The seminal moment of Johnnie Dixon’s high school career might have been a dropped pass.
In the Florida Class 7A state semifinals.
With the clock ticking down and the game on the line.
Briefly, Dixon lay inconsolable on the turf. Then his teammates pulled up their budding sophomore star wideout. Dwyer (West Palm Beach, Fla.) coach Jack Daniels foreshadowed to Dixon that he would have a chance for atonement.
And by Dixon’s senior season, as virtually every school in America recruited the deceptively rugged phenom with track speed, opportunity became history.
“It’s kind of ironic, his sophomore year we got into the state semifinals game and our quarterback had to come out, our backup came in for a play, and Johnnie was sitting in the curl hole, inside their 20, like fourth-and-6,” Daniels told Lettermen Row. “The quarterback made a great throw and hit Johnnie right in the hands and he dropped it. He laid on the field and cried.
“I told him he would get another chance, and he led us to the state championship his senior year.”
Throughout that storybook senior season, the 5-foot-11, 198-pound Dixon had elicited visits from a veritable Who’s Who among college football coaches. Alabama’s Nick Saban checked in on Dixon even as he rehabbed an injury. Though Dixon did not pledge to the Buckeyes until late-December after his senior campaign, all those coaches had wasted their time.
Dixon, it turned out, always had a Buckeyes’ memento in his pocket.
“When he came back from the visit, I never pried, I mean he had Nick Saban visiting him while he was getting physical therapy,” Daniels recalled. “I never pried or pushed, but the kids knew all along where he was going.
“He kept a buckeye in his pocket, I mean he always had it. Once he visited [officially in September 2013], he knew that was where he was going.”
And Daniels always knew that Dixon, who’s amassed nearly 1,200 all-purpose yards and 14 career touchdowns for the Buckeyes, possessed the critical attributes to not just get where he was going but also to find success.
“He did all the 7-on-7 camps, all the events, could absolutely fly and was a special, big-time recruit,” Daniels said. “He was our No. 1 receiver, and then our starting corners both got hurt, and I think for the entire playoff run he played every snap.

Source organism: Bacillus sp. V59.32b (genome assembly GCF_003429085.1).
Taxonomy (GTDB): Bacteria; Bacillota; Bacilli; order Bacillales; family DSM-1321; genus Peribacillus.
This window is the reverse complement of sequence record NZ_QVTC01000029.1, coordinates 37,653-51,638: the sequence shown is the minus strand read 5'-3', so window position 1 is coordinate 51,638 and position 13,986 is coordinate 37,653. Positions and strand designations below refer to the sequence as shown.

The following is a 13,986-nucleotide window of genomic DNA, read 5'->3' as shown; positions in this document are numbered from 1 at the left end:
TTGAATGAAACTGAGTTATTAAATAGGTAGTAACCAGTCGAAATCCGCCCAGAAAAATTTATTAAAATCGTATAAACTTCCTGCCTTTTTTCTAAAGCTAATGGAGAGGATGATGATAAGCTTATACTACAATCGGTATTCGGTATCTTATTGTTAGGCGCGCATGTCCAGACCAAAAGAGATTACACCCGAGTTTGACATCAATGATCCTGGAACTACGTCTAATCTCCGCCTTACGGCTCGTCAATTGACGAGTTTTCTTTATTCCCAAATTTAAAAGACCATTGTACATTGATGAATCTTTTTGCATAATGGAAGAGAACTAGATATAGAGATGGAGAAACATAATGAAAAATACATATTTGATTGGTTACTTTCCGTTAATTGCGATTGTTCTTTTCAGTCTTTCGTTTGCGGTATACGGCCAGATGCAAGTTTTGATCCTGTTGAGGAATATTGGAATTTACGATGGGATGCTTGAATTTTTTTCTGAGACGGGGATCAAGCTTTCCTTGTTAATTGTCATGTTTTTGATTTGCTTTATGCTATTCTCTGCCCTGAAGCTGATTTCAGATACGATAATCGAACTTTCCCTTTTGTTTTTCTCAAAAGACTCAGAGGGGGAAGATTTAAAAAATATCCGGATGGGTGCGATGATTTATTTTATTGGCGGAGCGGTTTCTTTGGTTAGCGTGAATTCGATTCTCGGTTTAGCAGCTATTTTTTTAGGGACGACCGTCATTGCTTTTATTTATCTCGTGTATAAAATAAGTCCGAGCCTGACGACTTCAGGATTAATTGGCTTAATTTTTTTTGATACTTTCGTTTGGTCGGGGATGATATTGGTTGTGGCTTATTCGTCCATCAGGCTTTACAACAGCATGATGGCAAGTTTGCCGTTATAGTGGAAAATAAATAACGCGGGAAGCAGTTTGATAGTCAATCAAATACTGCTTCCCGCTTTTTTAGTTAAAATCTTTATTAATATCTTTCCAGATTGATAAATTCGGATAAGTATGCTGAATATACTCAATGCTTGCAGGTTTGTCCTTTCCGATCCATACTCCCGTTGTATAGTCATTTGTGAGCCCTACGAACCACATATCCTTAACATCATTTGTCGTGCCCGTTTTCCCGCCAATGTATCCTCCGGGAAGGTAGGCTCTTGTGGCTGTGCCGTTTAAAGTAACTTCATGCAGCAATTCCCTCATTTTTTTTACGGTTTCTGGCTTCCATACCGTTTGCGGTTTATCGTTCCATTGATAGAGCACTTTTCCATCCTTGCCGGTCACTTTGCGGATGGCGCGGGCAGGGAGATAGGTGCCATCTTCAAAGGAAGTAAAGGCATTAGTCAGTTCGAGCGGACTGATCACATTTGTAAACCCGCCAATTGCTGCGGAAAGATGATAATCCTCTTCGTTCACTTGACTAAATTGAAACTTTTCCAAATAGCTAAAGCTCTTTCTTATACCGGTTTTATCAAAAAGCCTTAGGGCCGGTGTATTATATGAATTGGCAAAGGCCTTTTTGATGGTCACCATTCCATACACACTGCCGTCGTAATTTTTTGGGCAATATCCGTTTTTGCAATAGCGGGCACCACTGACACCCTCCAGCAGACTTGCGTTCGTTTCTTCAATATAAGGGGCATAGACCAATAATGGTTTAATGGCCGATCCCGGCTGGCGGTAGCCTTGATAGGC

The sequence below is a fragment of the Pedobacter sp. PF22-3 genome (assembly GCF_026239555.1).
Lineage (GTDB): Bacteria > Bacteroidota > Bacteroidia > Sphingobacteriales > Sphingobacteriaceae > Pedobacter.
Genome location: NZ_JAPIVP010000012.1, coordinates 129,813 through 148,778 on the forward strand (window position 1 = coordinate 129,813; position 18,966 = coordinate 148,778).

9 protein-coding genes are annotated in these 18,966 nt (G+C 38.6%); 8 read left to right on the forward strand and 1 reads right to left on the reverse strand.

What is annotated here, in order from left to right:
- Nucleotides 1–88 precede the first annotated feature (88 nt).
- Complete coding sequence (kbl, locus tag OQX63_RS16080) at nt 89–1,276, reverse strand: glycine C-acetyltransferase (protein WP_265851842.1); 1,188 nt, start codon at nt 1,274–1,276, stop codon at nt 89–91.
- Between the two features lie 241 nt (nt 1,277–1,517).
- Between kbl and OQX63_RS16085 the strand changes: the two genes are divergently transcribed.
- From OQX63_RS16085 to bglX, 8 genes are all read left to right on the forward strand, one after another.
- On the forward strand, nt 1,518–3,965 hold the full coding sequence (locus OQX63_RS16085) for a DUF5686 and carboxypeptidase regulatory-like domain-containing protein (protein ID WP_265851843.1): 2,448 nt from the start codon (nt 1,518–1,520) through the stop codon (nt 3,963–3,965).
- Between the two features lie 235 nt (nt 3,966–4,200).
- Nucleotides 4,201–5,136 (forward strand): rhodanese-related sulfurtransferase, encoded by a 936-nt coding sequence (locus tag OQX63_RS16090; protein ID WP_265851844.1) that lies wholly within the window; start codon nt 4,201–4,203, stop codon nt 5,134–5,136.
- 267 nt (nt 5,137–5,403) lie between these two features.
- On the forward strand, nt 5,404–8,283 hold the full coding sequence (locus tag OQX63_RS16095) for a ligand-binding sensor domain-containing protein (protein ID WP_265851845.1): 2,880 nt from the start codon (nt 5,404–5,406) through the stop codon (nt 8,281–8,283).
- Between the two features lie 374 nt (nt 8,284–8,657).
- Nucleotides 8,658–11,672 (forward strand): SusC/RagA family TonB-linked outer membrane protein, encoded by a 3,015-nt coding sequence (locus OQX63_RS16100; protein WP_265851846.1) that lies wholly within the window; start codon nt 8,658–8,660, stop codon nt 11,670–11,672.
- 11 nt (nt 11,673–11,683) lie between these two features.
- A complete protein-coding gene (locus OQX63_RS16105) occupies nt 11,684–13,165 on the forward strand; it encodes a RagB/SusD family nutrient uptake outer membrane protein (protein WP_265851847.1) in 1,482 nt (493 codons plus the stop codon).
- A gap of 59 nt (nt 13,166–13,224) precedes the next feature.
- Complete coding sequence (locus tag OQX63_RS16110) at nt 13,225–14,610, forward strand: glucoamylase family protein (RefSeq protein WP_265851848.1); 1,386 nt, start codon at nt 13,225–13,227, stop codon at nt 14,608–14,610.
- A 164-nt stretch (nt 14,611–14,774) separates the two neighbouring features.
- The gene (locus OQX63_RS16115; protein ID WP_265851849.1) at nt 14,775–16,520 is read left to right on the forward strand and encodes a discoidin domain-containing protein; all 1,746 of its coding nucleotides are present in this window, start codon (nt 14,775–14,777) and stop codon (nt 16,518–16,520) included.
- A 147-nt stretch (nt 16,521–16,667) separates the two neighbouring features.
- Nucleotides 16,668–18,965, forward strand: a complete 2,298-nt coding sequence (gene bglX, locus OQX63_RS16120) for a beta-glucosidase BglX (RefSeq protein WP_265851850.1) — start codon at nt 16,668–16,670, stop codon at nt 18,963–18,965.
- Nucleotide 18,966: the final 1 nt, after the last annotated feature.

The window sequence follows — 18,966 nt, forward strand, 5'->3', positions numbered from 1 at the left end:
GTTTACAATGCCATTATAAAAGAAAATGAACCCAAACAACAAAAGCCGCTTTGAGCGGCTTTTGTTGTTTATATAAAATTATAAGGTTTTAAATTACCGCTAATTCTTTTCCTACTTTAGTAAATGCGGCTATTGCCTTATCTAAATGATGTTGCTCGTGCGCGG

“It was huge, you could tell playing both ways every snap hurt his knees, but he battled and it was just special to him and special what he did.”
Some of that pain would follow Dixon on to college, and injuries held him back from contributing the way he envisioned for years.
Finally last season he enjoyed a stretch of good health, and the results on the field were obvious.
“I always knew I could make the plays,” Dixon told Lettermen Row. “I’m pretty sure the guys around me in the locker room knew I could do the same thing. It was just a matter of being able to do it on the big stage and actually being healthy to go do it. I always knew that I could do it. I grew up doing it, did it in high school.
“It was just injuries that set me back, and I was really ready to put that on display for the world.”
Daniels, of course, doesn’t believe the special moments are done yet for his former star pupil.
“It’s incredible what a good person he is. He’s well-liked by everybody and believes in doing the right thing, always has,” Daniels said. “His mom has done a phenomenal job raising him. I absolutely consider him one of my all-time favorites.
“As long as he stays healthy, when he’s been healthy, he’s been pretty unstoppable. Coach [Urban] Meyer has done a great job up there. He’s got a chance to be special [in the NFL].”
For now, though, Dixon isn’t done at Ohio State.
And when the game is on the line for the Buckeyes, Dixon is still out there making up for a drop years ago — one clutch catch after another.